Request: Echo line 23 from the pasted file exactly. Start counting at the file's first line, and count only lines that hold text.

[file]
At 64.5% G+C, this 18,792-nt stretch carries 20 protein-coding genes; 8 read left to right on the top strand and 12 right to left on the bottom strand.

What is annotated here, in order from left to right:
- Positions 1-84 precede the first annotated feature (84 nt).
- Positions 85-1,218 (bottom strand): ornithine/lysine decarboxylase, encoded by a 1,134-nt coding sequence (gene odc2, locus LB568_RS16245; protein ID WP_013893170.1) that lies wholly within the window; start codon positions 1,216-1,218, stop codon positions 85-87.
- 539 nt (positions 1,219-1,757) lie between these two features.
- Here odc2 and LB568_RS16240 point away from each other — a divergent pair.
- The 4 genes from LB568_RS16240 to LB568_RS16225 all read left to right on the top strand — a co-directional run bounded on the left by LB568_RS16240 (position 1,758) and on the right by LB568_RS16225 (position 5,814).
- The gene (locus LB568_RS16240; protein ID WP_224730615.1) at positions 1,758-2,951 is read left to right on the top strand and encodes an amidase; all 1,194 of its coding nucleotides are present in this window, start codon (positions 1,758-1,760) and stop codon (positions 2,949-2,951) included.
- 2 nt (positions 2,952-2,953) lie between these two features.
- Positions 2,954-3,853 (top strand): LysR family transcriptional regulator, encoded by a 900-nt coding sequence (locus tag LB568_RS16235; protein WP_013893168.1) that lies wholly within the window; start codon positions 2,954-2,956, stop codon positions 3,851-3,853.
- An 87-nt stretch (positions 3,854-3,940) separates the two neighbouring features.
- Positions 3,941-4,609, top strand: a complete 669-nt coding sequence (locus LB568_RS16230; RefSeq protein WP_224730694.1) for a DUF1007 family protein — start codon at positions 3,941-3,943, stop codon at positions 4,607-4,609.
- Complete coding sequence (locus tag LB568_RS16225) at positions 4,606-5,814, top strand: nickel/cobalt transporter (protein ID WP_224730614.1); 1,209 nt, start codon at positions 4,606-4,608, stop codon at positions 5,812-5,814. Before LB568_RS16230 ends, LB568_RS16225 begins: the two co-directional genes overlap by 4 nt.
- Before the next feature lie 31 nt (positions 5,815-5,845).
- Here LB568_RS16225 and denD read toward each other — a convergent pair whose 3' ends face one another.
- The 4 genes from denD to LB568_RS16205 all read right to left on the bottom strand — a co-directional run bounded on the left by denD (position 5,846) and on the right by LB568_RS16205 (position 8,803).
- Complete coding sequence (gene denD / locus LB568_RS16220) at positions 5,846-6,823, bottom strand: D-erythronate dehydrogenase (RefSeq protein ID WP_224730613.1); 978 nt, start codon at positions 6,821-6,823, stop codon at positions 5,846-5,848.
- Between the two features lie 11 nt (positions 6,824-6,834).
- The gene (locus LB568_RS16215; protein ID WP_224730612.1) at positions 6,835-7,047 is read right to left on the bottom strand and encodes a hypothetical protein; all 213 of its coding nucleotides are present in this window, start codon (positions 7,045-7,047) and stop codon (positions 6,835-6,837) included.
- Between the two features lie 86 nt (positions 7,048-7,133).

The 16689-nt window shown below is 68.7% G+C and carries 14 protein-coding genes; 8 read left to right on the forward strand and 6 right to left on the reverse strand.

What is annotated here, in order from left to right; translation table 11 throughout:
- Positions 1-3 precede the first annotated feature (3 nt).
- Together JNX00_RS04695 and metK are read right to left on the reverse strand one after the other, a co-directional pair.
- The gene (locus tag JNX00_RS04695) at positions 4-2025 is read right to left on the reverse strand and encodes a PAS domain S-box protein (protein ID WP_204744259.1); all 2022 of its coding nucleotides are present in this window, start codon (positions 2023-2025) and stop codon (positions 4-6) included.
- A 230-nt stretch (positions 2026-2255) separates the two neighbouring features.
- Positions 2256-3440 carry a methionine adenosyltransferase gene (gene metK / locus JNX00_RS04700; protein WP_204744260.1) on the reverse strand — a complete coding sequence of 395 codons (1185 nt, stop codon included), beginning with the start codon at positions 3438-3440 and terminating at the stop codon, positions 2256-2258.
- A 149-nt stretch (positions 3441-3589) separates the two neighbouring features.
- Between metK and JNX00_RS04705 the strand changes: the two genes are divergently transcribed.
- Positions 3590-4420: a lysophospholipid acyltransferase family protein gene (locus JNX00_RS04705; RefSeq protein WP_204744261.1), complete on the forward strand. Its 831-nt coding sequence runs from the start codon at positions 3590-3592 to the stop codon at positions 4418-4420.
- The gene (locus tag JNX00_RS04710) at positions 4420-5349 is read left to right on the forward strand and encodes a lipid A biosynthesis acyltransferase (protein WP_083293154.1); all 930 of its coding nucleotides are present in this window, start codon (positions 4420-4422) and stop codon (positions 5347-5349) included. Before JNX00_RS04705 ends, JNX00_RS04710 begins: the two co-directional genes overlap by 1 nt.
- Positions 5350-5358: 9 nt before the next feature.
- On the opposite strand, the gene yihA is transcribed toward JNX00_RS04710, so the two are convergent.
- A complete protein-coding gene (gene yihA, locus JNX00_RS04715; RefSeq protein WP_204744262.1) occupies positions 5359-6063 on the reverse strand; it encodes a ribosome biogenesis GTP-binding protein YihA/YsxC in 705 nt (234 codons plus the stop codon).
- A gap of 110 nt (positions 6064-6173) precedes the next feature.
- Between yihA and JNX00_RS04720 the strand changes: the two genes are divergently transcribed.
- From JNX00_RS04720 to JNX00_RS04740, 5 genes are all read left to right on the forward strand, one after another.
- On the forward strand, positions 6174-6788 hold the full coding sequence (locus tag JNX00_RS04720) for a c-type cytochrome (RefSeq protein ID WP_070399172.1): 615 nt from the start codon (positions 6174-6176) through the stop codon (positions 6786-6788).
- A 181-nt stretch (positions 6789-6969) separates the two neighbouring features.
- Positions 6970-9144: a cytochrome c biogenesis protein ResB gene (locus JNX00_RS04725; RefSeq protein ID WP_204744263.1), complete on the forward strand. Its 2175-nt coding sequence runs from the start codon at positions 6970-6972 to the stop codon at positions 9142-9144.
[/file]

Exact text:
- Positions 1-3 precede the first annotated feature (3 nt).